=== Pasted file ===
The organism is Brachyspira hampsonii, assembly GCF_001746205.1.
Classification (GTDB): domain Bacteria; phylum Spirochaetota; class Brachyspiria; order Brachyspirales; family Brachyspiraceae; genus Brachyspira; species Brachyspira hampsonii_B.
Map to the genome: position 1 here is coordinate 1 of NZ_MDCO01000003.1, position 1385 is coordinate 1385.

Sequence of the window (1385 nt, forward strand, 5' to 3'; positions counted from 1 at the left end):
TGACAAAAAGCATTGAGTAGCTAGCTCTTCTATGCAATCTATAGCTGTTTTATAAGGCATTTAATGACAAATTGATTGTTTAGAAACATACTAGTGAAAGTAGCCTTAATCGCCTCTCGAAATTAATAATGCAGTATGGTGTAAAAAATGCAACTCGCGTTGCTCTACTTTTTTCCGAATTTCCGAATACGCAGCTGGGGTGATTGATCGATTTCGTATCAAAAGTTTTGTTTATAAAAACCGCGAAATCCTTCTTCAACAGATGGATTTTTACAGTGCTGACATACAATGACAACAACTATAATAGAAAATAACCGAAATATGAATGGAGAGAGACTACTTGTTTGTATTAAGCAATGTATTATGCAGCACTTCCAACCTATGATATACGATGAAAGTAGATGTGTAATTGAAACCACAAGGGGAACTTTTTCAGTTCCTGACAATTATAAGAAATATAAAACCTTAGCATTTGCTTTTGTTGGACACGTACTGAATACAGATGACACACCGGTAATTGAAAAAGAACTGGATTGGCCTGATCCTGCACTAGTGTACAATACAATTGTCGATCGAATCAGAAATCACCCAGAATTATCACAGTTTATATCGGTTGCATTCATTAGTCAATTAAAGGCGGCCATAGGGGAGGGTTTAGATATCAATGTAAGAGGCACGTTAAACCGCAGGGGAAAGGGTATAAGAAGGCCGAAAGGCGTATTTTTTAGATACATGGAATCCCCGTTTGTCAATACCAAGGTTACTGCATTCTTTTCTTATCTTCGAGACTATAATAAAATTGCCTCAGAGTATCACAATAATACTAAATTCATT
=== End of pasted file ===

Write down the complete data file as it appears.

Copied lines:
The organism is Brachyspira hampsonii, assembly GCF_001746205.1.
Classification (GTDB): domain Bacteria; phylum Spirochaetota; class Brachyspiria; order Brachyspirales; family Brachyspiraceae; genus Brachyspira; species Brachyspira hampsonii_B.
Map to the genome: position 1 here is coordinate 1 of NZ_MDCO01000003.1, position 1385 is coordinate 1385.

Sequence of the window (1385 nt, forward strand, 5' to 3'; positions counted from 1 at the left end):
TGACAAAAAGCATTGAGTAGCTAGCTCTTCTATGCAATCTATAGCTGTTTTATAAGGCATTTAATGACAAATTGATTGTTTAGAAACATACTAGTGAAAGTAGCCTTAATCGCCTCTCGAAATTAATAATGCAGTATGGTGTAAAAAATGCAACTCGCGTTGCTCTACTTTTTTCCGAATTTCCGAATACGCAGCTGGGGTGATTGATCGATTTCGTATCAAAAGTTTTGTTTATAAAAACCGCGAAATCCTTCTTCAACAGATGGATTTTTACAGTGCTGACATACAATGACAACAACTATAATAGAAAATAACCGAAATATGAATGGAGAGAGACTACTTGTTTGTATTAAGCAATGTATTATGCAGCACTTCCAACCTATGATATACGATGAAAGTAGATGTGTAATTGAAACCACAAGGGGAACTTTTTCAGTTCCTGACAATTATAAGAAATATAAAACCTTAGCATTTGCTTTTGTTGGACACGTACTGAATACAGATGACACACCGGTAATTGAAAAAGAACTGGATTGGCCTGATCCTGCACTAGTGTACAATACAATTGTCGATCGAATCAGAAATCACCCAGAATTATCACAGTTTATATCGGTTGCATTCATTAGTCAATTAAAGGCGGCCATAGGGGAGGGTTTAGATATCAATGTAAGAGGCACGTTAAACCGCAGGGGAAAGGGTATAAGAAGGCCGAAAGGCGTATTTTTTAGATACATGGAATCCCCGTTTGTCAATACCAAGGTTACTGCATTCTTTTCTTATCTTCGAGACTATAATAAAATTGCCTCAGAGTATCACAATAATACTAAATTCATT